Metabolic engineers have access to a vast array of molecular and genetic tools to rewire plant metabolism, most of which aims at the modulation of enzyme activity either toward an increase or a decrease of metabolic flux through a given pathway. In the simplest case a single enzymatic step is the target for modulation. To increase the production of a desired compound or a novel compound, genes encoding biosynthetic enzymes of the pathway can be overexpressed. Further increases in flux can be achieved by overexpressing enzymes from heterologous sources which are not subject to regulation or which have different regulatory properties compared to the endogenous plant enzyme. A problem associated with overexpression of single enzymes is that other steps in the pathway can become limiting and thus total metabolic flux does not substantially increase. To circumvent this, several consecutive enzymes in the same pathway must be up-regulated at the same time, either by transferring several expression cassettes into the plant or by overexpression of regulatory proteins, i.e. transcription factors. The latter approach, however, requires transcriptional co-regulation of all steps in a pathway as it has been shown for a number of pathways in plant secondary metabolism (Broun 2004; Grotewold 2008).
To reduce the levels of undesirable gene products, two general approaches are commonly used: recessive gene disruption and dominant gene silencing. In gene disruption approaches, the target sequence is mutated to eliminate a particular gene function, whereas dominant gene silencing methods induce either the destruction of the gene transcript or the inhibition of transcription. So far, directed gene disruption is not efficient in higher plants. Therefore, the most widely used technologies for the generation of loss-of-function mutants are transposon mutagenesis (Altmann et al. 1995; Kim et al. 2004), Agrobacterium T-DNA insertions (An et al. 2003; Jeon et al. 2000; see also Chap. 1) and, more recently, the use of chemical mutagenesis in combination with TILLING (Henikoff et al. 2004) to create disruptions in coding regions of genes. These techniques have been proven very useful for functional genomics; however, their use for metabolic engineering is limited. They are restricted to a few genetically tractable plant species and due to their untargeted nature they require the generation of large populations of mutated plants to screen for a desired mutation. In addition, genetic redundancy caused by multi-gene families and polyploidy further complicates these kinds of knock-out approaches.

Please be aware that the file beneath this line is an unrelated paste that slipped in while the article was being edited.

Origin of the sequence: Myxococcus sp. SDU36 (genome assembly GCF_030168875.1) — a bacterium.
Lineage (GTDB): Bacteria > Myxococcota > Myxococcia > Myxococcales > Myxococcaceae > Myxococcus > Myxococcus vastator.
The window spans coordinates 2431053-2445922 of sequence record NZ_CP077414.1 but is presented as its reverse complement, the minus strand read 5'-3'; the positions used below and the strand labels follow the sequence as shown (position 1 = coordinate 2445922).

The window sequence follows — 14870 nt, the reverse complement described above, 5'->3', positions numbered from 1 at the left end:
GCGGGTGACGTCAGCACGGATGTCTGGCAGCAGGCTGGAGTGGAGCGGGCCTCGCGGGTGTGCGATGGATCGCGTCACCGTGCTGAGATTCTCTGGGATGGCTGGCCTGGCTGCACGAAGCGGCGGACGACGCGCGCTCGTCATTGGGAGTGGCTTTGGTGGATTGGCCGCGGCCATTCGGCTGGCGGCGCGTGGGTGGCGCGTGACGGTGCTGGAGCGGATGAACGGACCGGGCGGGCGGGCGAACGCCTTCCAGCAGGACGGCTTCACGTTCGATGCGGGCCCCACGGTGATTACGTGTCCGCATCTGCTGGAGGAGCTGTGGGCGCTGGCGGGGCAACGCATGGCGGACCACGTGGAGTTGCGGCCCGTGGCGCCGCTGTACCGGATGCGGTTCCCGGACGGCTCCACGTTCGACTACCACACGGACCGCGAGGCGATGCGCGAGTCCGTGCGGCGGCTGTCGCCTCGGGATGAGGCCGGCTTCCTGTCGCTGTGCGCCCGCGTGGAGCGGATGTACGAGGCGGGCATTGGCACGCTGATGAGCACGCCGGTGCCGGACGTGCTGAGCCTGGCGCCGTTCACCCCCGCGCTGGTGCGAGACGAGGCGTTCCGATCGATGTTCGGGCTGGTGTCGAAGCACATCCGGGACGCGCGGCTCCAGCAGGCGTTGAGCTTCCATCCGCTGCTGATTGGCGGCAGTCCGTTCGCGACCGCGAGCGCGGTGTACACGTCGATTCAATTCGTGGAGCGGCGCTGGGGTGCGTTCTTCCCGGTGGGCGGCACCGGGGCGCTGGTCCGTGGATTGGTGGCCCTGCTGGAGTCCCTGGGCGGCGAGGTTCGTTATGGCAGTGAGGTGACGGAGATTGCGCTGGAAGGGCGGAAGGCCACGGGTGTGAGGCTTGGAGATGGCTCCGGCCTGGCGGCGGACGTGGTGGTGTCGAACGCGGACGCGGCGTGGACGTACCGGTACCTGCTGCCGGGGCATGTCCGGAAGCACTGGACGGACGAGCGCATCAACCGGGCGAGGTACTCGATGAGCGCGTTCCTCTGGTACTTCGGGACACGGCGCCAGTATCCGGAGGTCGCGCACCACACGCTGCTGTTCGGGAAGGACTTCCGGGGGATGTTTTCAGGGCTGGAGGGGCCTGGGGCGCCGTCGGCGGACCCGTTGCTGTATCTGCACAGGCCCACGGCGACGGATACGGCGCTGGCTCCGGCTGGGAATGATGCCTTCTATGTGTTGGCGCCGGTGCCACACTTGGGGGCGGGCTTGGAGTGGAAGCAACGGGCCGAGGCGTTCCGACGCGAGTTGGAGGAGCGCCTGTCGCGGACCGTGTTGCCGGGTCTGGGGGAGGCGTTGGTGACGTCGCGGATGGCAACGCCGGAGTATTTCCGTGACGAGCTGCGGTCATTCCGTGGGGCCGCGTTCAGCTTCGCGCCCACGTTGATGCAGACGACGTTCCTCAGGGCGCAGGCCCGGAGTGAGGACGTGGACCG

RNA interference (RNAi) and related mechanisms such as 'antisense' or 'co-suppression' are homology-dependent gene-silencing technologies that possess a great potential for metabolic engineering (Mansoor et al. 2006; Tang et al. 2007; see Chap. 5 for details on the mechanism). In comparison with gene disruption, RNA silencing bears several advantages. It is a dominant trait that can be introduced into any transformable plant species, including the transfer into elite crop varieties. Owing to its targeted nature it does not require the generation of overly large populations of transgenic plants to find a suitable event. Especially in the case of antisense or co-suppression, the efficiency of silencing can vary considerably between individual transformants. This allows the manipulation of metabolic steps where a loss-of-function would be detrimental to the plant but a decrease of gene expression at 30-90% yields a desired metabolic phenotype. Furthermore, by the use of specific promoters, RNA silencing can be manipulated in a spatial and temporal manner. This is important for genes where down-regulation is good for the improvement of a specific organ, e.g. seeds or tubers, but is deleterious to the growth of other plant organs.
Examples are provided below to show how the above strategies are applied to manipulate the production of different classes of compounds.
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